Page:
Overview of How the Body’s Heating and Cooling System Operates:
The average human body contains about 5 liters of blood, which we all know is pumped by the human heart out through the arteries, veins and tissues within our bodies. Our blood system handles many different functions on a daily basis, but for our purposes we will focus in on its function to transfer “heat” from our core to the skin’s surface, so as to maintain the normal surface temperature of 91.4F. The body accomplishes this mission through circulation of the blood as it works to maintain a consistent body temperature through thermal regulation. You could equate this process to what your thermostat attempts to do for your house. The challenge of the body to maintain a consistent temperature is quite complex, due to the nature of the elements that our bodies are subjected to on a daily basis. Our core temperatures don’t generally vary by more then a total of one degree, however are extremities or limbs can be subject to both extreme heat or extreme cold which forces our bodies to try and compensate in achieving its nature equilibrium temperature.
Our metabolism also plays an active roll in the heat generation process of the body and could be considered the boiler room that converts the caloric input of food into heat. During intense periods of exercise, it is better to fuel the body with a higher ratio of carbohydrate calories to protein calories, because they process faster and provide a better energy output then would a higher level of protein. The body still needs to be fed and re-stocked with a higher ratio of proteins to carbs, primarily after the intense exercise has been completed. The metabolic rate and contribution to the heat generation process varies by individual and especially by the age of the individual.(unfortunately it slows down as we get older)
The process of heat transfer to and from the body is accomplished by four primary means: conduction, convection, radiation and the vaporization of moisture or water. The conduction process involves the warming of the cold air as it meets with the exposed body part, such as the skin on your hand for example. As the cool or cold air is warmed, the warm molecules ascend away from the skin and are replaced by new cool or cold molecules. The repetitive process continues to draw the surface heat away from the hand by air movement, with the air movement being noted as convection. A real life example of this is holding your bare hand out unprotected in the cold Winter temperatures, where the combination of the cold temperature and the wind make your hand very cold over some period of time. The radiation process involves the transfer of heat from one surface to another without any contact between the two. Examples such as the heating that you may feel on your skin from the sun, or the loss of heat that you might feel from an exposed hand when you place it above snow or ice. Vaporization of water and heat loss in cold conditions is most predominant thought breathing, however it also occurs through excessive sweating caused by the improper garment fabric characteristics being used. The majority of the heat loss that the body experiences however, 80 to 85% still happens at the surface of the skin.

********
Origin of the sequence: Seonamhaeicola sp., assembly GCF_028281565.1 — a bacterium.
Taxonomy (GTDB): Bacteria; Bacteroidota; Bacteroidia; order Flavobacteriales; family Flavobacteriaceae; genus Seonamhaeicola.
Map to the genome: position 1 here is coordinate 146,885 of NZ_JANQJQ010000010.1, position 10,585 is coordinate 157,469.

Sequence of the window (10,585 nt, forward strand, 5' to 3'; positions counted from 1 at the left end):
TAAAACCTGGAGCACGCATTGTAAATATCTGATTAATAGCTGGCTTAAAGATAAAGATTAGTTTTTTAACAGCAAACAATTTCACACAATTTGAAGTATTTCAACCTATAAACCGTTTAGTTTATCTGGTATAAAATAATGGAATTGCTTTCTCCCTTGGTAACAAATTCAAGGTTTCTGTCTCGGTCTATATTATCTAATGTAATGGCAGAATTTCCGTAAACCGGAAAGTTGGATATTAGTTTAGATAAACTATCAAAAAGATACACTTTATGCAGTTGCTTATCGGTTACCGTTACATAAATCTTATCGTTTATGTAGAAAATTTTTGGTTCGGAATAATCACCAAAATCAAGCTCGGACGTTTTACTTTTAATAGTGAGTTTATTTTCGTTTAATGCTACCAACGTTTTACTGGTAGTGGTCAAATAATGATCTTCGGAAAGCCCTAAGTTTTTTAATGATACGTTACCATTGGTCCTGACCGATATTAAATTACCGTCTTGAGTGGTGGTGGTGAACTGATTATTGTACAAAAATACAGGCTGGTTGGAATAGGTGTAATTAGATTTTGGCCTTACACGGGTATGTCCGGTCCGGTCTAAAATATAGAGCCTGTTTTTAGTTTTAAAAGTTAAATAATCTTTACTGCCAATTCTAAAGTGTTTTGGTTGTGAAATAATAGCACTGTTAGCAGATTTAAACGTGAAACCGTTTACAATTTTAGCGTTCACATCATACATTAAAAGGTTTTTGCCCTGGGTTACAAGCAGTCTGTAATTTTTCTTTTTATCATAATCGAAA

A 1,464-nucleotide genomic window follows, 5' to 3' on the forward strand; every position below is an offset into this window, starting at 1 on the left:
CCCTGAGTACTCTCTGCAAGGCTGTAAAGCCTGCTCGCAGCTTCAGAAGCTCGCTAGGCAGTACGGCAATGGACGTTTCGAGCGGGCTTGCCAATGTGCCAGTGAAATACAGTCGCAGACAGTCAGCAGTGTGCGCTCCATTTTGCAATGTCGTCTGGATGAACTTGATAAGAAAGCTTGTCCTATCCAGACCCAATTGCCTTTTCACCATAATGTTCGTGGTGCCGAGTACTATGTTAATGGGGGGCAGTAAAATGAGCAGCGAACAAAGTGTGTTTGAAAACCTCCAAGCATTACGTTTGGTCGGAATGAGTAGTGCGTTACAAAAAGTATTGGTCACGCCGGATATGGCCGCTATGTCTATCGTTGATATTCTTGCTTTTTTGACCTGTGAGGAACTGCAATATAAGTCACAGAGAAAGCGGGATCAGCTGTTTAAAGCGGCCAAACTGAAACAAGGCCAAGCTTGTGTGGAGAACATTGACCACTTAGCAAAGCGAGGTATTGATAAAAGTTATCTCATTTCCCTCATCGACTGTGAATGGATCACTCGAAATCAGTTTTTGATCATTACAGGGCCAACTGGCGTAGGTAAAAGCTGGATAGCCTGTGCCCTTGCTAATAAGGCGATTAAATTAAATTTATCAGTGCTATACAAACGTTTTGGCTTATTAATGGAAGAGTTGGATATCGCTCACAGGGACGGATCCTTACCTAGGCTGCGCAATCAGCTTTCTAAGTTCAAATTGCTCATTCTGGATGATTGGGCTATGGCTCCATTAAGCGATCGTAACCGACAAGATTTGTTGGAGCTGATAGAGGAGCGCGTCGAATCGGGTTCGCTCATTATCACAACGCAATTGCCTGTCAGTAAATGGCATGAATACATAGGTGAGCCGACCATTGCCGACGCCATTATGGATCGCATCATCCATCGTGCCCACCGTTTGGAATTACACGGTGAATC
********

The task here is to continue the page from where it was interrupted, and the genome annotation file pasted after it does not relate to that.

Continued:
The main cooling system for the human body is the Sweat Glands. They are found in almost every part of the skin and are made up of a body as well as the part that we are most familiar with, which is the duct that opens to the skins surface. The natural cycle is as the body builds up excessive heat over the equilibrium temperature, the body perspires in response to the heat build up in various locations to help cool the body temperature back down again to achieve thermal equilibrium.